Everything might indeed have its moment in the spotlight, but then – inexorably – it loses its lustre. Could Botox be about to fall from its pre-eminent position as the go-to treatment for every woman over the age of 30 determined to brave the world with a stress-free face? With short procedure times, improved patient comfort and results within a week, it’s a tough act to follow – except in one crucial area. It involves injecting our dairy-free, gluten-free, organically fed, natural-remedy-loving bodies with a toxin – botulinum, to be precise.
In the interests of research, I put myself forward for a prodecure called Iovera, which, instead of injecting a toxin, uses localised cold therapy that is claimed to reduce lines and wrinkles by numbing muscles. It’s the latest in a series of cold-based therapies that I have tested and written about for Howtospendit.com – from CoolSculpting my fat cells to blasting my cellulite with nitrogen gas in a cryosauna. Using a sub-zero treatment on my face feels like the logical next step.
Dr Suha Kersh, my new anti-ageing secret weapon, ushers me into her sparsely furnished room. She is the resident cosmetologist at KX, a state-of-the-art fitness club to its members and a leading anti-ageing spa for members and non-members alike.
After a quick examination of my worry lines, Dr Kersh explains that Iovera is administered by a visiting practitioner. She hastens to add that there are insufficient clinical trials for her to recommend it outright, but if I’m searching for the latest Botox alternative and my forehead is my biggest concern, then this could be what I’m looking for.
Harley Street’s Dr Yannis Alexandrides (most well known for the Y-lift facelift) is Iovera’s leading practitioner in the UK and a much sought-after cosmetic guru. He consults at KX as well as at his own practice, and clients can choose to have their treatments at either address. When I arrive for my Harley Street appointment, Dr Alexandrides reveals a sleek device with three little needles at the tip. These needles, he explains, puncture the skin near the nerve that controls the frontalis – the muscle that raises the eyebrow.
“The procedure involves rapidly injecting liquid nitrous oxide down the tiny needle shafts. The body’s natural response to the cold is to temporarily relax the muscles,” he says. He explains that the cold therapy targets peripheral nerve tissue, which then undergoes a period of dormancy. The results are supposed to last for around four months before muscle function returns to normal. Unlike Botox, which tends to paralyse large areas, “Frotox” (as it is colloquially known – cryoneuromodulation is the medical term) is more precise, so the results can look more natural. And while Botox normally takes about a week to kick in, this procedure works instantly.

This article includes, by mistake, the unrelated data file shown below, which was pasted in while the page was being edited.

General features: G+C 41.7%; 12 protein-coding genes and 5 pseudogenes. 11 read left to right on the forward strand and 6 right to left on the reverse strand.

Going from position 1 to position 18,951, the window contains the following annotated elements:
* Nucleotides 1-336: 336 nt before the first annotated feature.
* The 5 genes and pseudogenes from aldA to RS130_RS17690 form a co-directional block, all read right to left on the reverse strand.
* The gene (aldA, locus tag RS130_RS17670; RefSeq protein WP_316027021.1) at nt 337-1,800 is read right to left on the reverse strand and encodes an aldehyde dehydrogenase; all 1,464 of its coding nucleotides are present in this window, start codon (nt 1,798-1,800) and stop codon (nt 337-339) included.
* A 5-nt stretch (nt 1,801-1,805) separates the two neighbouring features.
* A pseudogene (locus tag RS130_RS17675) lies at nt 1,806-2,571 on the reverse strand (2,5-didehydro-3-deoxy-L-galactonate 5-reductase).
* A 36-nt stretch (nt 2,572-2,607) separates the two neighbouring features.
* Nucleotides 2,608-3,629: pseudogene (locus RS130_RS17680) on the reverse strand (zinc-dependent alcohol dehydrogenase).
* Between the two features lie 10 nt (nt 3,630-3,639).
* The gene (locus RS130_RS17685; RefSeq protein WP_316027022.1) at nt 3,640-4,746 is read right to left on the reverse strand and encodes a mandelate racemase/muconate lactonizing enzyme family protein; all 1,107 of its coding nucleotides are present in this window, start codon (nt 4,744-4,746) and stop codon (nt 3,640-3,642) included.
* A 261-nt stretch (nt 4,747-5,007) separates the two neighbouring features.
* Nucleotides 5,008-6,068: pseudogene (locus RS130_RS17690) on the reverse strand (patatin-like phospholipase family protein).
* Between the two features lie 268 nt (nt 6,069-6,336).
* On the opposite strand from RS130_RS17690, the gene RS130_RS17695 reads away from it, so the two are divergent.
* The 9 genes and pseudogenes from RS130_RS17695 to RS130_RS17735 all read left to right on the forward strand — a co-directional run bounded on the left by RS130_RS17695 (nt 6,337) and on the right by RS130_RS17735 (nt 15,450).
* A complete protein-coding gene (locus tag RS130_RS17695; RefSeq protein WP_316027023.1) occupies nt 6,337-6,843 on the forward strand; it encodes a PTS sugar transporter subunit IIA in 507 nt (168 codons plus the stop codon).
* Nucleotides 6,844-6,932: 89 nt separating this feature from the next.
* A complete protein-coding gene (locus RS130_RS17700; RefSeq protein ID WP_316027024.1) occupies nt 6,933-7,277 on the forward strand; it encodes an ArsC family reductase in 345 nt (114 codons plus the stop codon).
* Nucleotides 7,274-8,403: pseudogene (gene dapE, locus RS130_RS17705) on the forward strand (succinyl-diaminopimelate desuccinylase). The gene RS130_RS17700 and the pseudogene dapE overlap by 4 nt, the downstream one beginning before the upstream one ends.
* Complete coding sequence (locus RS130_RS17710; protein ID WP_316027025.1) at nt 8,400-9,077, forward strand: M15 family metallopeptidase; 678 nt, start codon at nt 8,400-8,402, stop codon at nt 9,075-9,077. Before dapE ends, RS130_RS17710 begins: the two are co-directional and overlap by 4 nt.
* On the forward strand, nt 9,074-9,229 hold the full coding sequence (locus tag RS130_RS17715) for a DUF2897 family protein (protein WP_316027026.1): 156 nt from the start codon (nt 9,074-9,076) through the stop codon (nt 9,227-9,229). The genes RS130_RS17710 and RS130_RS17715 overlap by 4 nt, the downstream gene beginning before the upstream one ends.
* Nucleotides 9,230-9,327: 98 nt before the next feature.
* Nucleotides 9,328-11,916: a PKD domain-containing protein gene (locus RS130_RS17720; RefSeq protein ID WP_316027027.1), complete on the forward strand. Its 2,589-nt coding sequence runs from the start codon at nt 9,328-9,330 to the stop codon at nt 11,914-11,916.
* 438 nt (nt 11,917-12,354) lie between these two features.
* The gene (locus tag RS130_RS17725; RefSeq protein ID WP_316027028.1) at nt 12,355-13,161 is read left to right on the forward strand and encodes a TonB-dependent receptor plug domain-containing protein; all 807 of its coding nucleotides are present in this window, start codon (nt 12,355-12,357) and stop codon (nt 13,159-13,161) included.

Dr Alexandrides starts with a pre-procedure, which involves tracking the nerve that causes me to frown by moving a small probe from a Transcutaneous Electrical Nerve Stimulation (TENS) device across the nerve pathway.
He asks me to tell him where I can feel the strongest pulse, or to put it more simply, when he has hit a nerve. As he moves it millimetre by millimetre, I feel twinges, until – ouch – he hits the spot.
An anaesthetic cream is applied topically to numb the skin, and I wait about half an hour for it to take effect. Face numbed, I’m ready for action. Dr Alexandrides holds the device firmly against the targeted area for about eight seconds, and I feel a strong surge of pressure against my temple. It’s not much more painful than Botox or fillers, but I am very grateful for the numbing cream.
After tackling my left side, he asks me to try and raise my eyebrows. They move as normal. He moves to the right and repeats the process on each side several more times. Despite feeling like a bit of a guinea pig, by the end, we get there: both eyebrows are frozen. I am very pleasantly surprised (although I can’t show it).
I can barely move each eyebrow more than a millimetre, but the small lines between them are less affected by the treatment so some mobility remains, which means I still have a natural expression.
The bottom line:
Following the Iovera, my frown lines have become considerably less pronounced. If I compare the results of Frotox and Botox, I would have to say – line for line – that it’s pretty close. However, Botox wins by a whisker. In the right hands it can really correct, sculpt and improve facial features like little else – yet.
In terms of ease, Frotox took about a hour – a lot longer than the average Botox treatment, where I can pop in for a 10-minute fix.
With regards to pain and discomfort, its pretty much of a muchness – no matter how you dress it up, both remain an uncomfortable procedure.
That said, the idea of stunning the nerves with cold as opposed to blasting them with toxins means that I am very excited by Iovera. Long term, I would much prefer not to have poison injected into my body, so it’s something I will seriously consider over the coming years.
Iovera – or Frotox – is a great option for anyone who wants to show a little less of their life adventures on their face. However, be aware that it’s not an all-over-face solution – currently, it is only used for the forehead.
Spa Junkie pays for all her own travel, accommodation and therapies.